Staying Vigilant: Safeguarding Military Bases
The men and women of our armed services dedicate their lives to keeping all of us safe and providing the security we rely on every day. Their devotion to public service is an inspiration for all of us, but our gratitude simply isn’t enough. We have a responsibility to ensure that these men and women can carry out their duty to our country feeling the same safety and security they provide for us.
Ensuring safety and security at our nation’s military installations has to be one of our top priorities. But safeguarding our bases isn’t without it’s challenges. The security landscape is an ever changing environment and we face new threats all the time.
At RapidGate our mission is to help make bases safer. Our state-of-the-art credentialing system is a key component to making sure that those intent on doing harm to the people who live and work on our nation’s bases cannot succeed.
Protecting those who live and work on our military bases begins with vigilance. As we’ve seen all too often this year, active shooter incidents, security scares and other acts of low tech terrorism are on the rise. This year alone we’ve had 6 active shooter scares at our bases, and knowing how to react to these situations can help save lives and reduce injuries.
If you live or work on a base, the simple fact is the risks are real. Understanding how base security works allows all of us to be a help be a part of safeguarding our institutions. Know what current credentials look like and how to identify who is supposed to be on base and who isn’t. If you see something that seems out of place report it. Base security is trained to identify and handle potential threats, but vigilance and intuition from everyone on base helps them do their job.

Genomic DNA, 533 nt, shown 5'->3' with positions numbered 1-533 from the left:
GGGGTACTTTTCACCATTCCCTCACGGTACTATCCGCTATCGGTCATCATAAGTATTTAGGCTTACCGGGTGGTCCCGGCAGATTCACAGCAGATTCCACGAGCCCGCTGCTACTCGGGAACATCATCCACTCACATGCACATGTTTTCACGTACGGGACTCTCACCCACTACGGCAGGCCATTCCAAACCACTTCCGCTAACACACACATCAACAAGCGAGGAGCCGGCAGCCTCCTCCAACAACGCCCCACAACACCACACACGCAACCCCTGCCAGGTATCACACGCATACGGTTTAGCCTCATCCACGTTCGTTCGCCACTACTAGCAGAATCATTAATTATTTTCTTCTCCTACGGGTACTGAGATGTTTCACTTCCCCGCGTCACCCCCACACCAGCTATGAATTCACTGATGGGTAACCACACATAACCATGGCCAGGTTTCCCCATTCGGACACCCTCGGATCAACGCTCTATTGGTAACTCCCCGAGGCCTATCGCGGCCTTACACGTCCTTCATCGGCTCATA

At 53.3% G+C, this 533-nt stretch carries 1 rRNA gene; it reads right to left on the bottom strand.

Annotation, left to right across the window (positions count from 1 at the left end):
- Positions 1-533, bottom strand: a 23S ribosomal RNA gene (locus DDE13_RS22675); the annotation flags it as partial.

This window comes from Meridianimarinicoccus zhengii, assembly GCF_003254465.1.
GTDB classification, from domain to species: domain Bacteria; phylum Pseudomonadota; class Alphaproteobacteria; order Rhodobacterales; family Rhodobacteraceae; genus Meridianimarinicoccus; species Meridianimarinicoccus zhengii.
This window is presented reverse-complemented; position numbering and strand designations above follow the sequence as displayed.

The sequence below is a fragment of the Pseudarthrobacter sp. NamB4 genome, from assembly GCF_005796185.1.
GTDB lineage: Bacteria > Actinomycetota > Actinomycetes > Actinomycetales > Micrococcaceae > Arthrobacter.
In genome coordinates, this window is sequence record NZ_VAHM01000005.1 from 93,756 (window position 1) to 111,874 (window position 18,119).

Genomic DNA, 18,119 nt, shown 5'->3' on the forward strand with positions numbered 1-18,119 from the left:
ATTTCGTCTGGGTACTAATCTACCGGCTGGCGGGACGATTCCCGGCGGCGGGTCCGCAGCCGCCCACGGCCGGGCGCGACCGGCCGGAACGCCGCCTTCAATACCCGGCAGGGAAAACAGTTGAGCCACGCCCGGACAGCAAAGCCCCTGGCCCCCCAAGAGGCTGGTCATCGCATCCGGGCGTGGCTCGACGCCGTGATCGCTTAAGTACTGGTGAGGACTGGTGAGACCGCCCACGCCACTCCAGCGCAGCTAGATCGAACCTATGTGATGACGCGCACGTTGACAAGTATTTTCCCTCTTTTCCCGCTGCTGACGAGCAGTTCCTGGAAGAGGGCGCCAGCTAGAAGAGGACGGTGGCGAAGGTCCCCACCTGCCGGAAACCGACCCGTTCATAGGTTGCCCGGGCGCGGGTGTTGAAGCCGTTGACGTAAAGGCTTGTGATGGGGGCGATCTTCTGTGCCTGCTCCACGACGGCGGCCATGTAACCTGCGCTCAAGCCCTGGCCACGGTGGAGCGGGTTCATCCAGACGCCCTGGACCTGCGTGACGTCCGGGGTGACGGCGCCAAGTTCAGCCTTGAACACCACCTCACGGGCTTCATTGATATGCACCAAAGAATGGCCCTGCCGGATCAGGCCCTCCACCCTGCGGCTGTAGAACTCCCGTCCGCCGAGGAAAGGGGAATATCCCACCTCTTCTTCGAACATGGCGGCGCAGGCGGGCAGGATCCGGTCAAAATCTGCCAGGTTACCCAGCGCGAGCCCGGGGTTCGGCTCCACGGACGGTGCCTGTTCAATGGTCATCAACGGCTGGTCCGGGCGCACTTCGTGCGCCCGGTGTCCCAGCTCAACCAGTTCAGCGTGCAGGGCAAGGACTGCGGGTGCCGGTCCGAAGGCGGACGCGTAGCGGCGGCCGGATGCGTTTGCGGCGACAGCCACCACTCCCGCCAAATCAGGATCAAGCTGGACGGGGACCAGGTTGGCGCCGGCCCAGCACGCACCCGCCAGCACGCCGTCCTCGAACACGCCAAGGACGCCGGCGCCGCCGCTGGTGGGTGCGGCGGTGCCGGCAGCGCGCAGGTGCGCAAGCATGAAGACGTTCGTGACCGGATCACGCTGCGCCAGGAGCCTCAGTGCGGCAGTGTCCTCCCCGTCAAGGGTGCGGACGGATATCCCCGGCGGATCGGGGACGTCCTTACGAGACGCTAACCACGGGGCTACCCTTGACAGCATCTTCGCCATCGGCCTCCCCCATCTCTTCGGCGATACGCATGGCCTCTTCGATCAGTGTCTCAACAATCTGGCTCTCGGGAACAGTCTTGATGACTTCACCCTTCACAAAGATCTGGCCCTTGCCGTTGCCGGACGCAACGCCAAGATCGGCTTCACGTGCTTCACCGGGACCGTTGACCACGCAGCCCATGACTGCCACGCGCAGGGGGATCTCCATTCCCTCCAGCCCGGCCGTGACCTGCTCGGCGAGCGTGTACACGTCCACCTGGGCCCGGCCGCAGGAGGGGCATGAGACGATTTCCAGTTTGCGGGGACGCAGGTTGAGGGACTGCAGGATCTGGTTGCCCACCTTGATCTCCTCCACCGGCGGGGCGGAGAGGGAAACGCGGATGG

Vigilance alone isn’t enough. You have to familiarize yourself with all of your emergency protocols. Know where you’re supposed to go and what you’re supposed to do in the event of a security situation. Understand what “shelter in place” means for you and what your responsibilities are during all potential threat situations.
There’s no perfect solution that will make our bases perfectly safe, but vigilance from our military communities coupled with the professionalism and training of security personnel is a good first step.